The Modern Family In Comparison With Family

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The Modern Family In Comparison With Family In The 19th Century Essay, Research Paper Family is one of the oldest and most common human institutions. Since prehistoric times, the family has been an important organisation in society. Most people grow up in a family and as adults, establish a family of their own. One main type of family is known as a nuclear family. A nuclear family is made up when a couple have children, the parents and their children make up a nuclear family, in another words. There are many different definitions of what a family is. For example, Giddens defines a family as, ?A small group of closely related people who share a distinct identify and responsibility for each other that outweighs commitments to others. This group is commonly, but no necessarily,

based on marriage, biological descent or adoption.? Many sociologists have accepted to regard Giddens definition as accurate but too basic for a modern society. For example, he does not mention facts as homosexual marriage and common residence. Murdock takes Giddens definitions further and defines the family as, ?A social group characterised by common residence, economic co-operation and reproduction. It includes adults of both sexes, at least two of whom maintain a socially approved sexual relationship, and one or more children, own or adopted, of sexually cohabiting adults.? With respect to functionalism, Marxism, rich and poor, the changes that have taken place since the 19th century will be analysed. The growing importance of women in modern society will also be discussed.

Friedrich Engels, a Marxist, has influenced the way we look at a family. He believed that thousands of years ago the means of production were communally owned and the family as such did not exist. The nuclear family developed with the emergence of private property, which was all owned by males. In return, men needed to have legitimate heirs. So, men needed control of the women to produce these ?real? offspring (whom usually hoped were sons to carry on the family name). Eli Zaretsky has also analysed the family from a Marxist perspective. He argues that the family was very much connected with the economy before the industrial revolution when work was mainly done in the home. With the start of the industrial revolution in the late 18th century and early 19th century, work grew out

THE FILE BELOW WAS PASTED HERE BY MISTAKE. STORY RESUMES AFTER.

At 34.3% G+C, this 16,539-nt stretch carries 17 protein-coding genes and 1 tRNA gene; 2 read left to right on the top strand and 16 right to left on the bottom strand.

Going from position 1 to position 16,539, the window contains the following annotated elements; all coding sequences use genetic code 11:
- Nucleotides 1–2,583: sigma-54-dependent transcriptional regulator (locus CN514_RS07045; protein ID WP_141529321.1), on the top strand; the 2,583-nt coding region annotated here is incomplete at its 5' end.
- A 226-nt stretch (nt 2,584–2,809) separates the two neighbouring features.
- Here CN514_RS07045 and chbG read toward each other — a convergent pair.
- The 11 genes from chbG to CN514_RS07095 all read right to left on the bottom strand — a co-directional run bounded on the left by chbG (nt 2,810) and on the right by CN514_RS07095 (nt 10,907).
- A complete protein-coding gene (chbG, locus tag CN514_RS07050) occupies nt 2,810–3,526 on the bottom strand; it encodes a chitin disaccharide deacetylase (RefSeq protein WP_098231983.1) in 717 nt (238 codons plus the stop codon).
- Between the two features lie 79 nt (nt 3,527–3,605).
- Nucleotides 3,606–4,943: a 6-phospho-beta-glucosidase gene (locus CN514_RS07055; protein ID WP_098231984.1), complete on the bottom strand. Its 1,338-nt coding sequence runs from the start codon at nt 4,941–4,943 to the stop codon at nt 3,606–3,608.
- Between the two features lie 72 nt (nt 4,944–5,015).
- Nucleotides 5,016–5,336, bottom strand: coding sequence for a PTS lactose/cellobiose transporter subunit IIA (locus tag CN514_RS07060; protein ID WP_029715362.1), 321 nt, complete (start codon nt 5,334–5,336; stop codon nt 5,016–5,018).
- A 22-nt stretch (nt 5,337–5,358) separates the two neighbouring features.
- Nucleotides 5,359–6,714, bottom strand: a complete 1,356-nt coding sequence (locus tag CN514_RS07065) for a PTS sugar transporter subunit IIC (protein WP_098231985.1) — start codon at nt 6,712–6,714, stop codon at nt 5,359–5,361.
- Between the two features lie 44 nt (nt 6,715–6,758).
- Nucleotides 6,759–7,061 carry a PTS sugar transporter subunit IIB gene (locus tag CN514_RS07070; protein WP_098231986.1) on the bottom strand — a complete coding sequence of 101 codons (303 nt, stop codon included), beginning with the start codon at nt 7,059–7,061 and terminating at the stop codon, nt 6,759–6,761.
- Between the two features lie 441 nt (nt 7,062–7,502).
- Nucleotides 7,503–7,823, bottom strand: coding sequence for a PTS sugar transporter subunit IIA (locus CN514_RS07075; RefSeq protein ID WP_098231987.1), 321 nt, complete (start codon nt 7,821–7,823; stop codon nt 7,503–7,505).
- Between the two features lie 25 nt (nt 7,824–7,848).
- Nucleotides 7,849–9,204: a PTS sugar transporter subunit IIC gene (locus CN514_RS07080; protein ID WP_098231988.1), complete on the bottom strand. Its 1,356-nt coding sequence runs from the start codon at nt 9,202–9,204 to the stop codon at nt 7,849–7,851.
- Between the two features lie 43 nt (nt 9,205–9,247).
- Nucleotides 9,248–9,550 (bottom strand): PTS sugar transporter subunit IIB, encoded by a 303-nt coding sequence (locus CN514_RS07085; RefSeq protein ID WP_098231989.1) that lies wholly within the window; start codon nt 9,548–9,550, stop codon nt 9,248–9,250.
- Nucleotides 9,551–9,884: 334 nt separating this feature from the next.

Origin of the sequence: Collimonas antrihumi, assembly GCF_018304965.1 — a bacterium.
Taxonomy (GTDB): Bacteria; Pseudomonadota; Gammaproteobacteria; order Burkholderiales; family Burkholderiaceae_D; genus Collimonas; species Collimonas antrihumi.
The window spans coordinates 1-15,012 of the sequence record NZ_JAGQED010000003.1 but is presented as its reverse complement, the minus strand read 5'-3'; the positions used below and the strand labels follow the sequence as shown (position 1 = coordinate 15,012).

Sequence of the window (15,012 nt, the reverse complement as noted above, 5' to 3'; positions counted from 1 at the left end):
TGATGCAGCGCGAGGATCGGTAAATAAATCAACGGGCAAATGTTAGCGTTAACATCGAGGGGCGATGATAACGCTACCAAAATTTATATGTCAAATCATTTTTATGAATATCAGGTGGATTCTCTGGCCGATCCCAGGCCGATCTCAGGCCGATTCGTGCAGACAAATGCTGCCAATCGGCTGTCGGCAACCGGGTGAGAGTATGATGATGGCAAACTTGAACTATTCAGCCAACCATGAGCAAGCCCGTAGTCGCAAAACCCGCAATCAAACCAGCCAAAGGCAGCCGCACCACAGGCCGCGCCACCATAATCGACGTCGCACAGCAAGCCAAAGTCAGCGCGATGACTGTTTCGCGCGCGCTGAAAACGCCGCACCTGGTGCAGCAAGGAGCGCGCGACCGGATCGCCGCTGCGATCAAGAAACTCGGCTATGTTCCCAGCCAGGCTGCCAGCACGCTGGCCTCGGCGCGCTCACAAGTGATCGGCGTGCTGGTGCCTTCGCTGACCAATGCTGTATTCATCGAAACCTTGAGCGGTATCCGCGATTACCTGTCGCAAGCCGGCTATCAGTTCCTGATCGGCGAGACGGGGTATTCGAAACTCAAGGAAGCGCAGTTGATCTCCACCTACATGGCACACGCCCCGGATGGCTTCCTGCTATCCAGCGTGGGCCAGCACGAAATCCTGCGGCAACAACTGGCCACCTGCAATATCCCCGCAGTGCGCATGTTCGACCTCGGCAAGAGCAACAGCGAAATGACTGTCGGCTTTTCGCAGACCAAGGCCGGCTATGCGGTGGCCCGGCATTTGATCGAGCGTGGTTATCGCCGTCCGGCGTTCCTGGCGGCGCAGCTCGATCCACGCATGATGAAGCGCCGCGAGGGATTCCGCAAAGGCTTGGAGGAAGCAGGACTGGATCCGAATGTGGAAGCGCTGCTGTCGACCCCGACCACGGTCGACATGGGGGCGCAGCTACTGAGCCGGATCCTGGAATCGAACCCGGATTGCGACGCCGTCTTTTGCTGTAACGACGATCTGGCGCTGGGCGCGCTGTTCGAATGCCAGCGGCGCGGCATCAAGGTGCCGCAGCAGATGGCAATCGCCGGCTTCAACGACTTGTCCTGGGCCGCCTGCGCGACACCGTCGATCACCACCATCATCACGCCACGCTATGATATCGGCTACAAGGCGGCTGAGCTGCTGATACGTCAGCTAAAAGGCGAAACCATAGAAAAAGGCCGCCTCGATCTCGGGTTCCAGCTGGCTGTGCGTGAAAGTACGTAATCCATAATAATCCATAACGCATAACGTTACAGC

of the home and into the factories. As Western nations became increasingly industrialized, many rural people moved to the cities to seek factory work. Family life in the city differed from that in rural areas because people had to leave home each day to work. Commonly, the mother and children also held a job to help support the family. Family members had little time together, and the home became less central to family life. Hospitals, schools (lots of children were taught at home previously), and other social institutions took over many family functions. In addition, families could look to police and fire departments to help protect their lives and property. In a sense, the industrial revolution destroyed the family because most of the time was spent at work. Women?s status in

the family has changed dramatically since the 19th century. Women have usually had fewer rights and a lower social status than men, throughout history. For example, women did not have the right to institute divorce proceedings and own property. The traditional role of the married woman was being a housewife, and most women’s lives centered around their households. Women’s movements first developed during the 1800’s in the United States and Europe and then spread to other parts of the world. The first women’s movements arose largely in response to the coming of modern urban and industrial society. The industrial age brought about great economic and political changes, creating chaos in women’s traditional roles and causing women to question their status and situation.